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Missouri Court of Appeals,Southern District,Division Two.

Amanda MEDLOCK and Sam Medlock, Plaintiffs–Appellants, v. ST. JOHN'S HEALTH SYSTEM, INC., and St. John's Clinic, Inc., Defendants–Respondents.

No. SD 32776.

    Decided: April 04, 2014

James E. Corbett, David T. Tunnell, Matthew W. Corbett, Daniel P. Molloy, Jonathan D. Barker, Justin T. Gregg, Corbett Law Firm, P.C., Springfield, MO, for Appellants. Kregg T. Keltner, Haden, Cowherd & Bullock, L.L.C., Springfield, MO, for Respondent.

Amanda Medlock and Sam Medlock, her husband (collectively “the Medlocks”), appeal the trial court's grant of summary judgment against them and in favor of St. John's Health System, Inc., and St. John's Clinic, Inc. (collectively “St. John's”), on their petition alleging premises liability and loss of consortium. The Medlocks' petition stems from an incident that occurred when Amanda1 slipped and fell on an “icy sidewalk” outside the Smith–Glynn Callaway Clinic (“Smith–Glynn”) in Springfield, Missouri, a facility owned and operated by St. John's. Finding that summary judgment was appropriate, we affirm.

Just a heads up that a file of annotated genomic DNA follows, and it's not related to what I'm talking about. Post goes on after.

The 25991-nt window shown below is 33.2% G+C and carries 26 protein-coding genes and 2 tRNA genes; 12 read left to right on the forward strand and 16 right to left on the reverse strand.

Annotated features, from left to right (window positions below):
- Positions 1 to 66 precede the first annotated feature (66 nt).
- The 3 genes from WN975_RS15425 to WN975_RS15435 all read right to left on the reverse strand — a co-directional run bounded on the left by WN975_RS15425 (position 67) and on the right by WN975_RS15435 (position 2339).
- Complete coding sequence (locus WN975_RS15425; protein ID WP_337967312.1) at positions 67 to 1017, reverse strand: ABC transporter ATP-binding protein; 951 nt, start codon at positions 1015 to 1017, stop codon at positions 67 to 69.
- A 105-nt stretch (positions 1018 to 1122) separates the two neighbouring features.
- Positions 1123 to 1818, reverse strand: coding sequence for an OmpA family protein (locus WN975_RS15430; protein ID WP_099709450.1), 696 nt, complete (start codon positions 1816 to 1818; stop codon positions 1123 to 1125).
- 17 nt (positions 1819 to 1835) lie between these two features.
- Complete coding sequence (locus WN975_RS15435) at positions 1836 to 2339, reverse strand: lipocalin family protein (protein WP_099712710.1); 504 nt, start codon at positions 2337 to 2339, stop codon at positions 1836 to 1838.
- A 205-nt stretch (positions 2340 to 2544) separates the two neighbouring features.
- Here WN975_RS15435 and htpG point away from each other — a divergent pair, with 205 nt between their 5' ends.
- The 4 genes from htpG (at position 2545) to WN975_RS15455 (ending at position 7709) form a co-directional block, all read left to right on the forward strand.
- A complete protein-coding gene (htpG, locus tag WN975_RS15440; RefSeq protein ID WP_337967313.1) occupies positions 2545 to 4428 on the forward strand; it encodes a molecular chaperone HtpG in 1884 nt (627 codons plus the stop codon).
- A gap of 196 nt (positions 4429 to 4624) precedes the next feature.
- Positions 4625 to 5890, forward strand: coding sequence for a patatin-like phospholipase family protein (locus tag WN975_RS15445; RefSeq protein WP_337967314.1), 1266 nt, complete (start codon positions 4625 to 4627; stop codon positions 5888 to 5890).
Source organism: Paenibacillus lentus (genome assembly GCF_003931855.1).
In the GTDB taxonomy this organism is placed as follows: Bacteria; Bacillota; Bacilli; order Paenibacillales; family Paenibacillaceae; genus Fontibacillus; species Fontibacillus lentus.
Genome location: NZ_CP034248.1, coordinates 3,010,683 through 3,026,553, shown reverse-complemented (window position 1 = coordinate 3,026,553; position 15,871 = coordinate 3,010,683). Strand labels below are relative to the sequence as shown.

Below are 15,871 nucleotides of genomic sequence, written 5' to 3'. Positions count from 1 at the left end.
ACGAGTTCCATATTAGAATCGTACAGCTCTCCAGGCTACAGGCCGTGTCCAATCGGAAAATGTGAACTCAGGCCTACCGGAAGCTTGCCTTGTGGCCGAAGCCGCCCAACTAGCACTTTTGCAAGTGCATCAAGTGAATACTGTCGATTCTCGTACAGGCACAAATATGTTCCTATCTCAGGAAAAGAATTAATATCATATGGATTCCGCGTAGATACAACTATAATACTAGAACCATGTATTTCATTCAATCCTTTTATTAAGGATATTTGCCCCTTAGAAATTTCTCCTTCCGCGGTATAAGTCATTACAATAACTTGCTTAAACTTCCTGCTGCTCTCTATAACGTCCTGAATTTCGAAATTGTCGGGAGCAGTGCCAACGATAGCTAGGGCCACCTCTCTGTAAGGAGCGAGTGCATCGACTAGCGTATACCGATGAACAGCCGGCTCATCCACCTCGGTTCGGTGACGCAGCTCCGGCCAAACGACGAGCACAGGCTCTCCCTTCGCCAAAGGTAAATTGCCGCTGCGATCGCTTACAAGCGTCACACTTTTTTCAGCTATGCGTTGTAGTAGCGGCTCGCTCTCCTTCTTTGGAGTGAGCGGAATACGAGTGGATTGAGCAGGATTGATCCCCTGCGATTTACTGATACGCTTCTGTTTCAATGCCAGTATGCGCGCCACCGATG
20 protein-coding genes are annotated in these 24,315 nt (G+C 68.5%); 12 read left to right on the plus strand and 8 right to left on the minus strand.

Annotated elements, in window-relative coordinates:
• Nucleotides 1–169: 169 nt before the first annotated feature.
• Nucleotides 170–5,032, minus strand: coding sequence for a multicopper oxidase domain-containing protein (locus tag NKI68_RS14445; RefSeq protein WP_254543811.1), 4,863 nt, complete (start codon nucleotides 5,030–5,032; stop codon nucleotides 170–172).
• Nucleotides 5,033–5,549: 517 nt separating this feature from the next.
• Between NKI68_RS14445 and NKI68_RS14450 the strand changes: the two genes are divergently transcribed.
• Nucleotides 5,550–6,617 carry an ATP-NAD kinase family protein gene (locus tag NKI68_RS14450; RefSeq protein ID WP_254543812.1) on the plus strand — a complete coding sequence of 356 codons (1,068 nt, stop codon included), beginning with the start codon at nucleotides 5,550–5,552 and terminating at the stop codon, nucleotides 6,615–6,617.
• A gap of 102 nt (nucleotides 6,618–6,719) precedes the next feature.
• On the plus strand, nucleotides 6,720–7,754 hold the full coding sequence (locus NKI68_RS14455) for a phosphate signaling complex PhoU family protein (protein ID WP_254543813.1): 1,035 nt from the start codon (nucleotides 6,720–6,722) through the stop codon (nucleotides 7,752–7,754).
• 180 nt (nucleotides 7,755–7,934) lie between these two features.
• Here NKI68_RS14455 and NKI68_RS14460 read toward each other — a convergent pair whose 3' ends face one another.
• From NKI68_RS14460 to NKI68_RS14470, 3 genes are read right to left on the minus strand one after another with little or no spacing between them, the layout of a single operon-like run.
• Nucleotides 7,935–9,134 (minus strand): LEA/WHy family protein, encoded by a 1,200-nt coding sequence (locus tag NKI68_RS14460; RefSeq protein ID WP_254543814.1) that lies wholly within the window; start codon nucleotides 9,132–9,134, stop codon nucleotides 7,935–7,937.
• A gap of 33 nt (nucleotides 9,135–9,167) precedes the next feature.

Uncontroverted Facts and Procedural Background

On January 26, 2009, Amanda, accompanied by Heather Pickett, took Amanda's daughter to Smith–Glynn for a pediatrician appointment. During their drive from the Fordland, Missouri, area to Smith–Glynn, Amanda observed that freezing rain started to fall as they entered Springfield and continued to fall upon their arrival at Smith–Glynn at around 3:00 p.m. At that time, ice had accumulated on the cars in the parking lot; however, ice had not yet formed on the parking lot itself or the sidewalk leading to the entrance of Smith–Glynn, which instead was merely wet.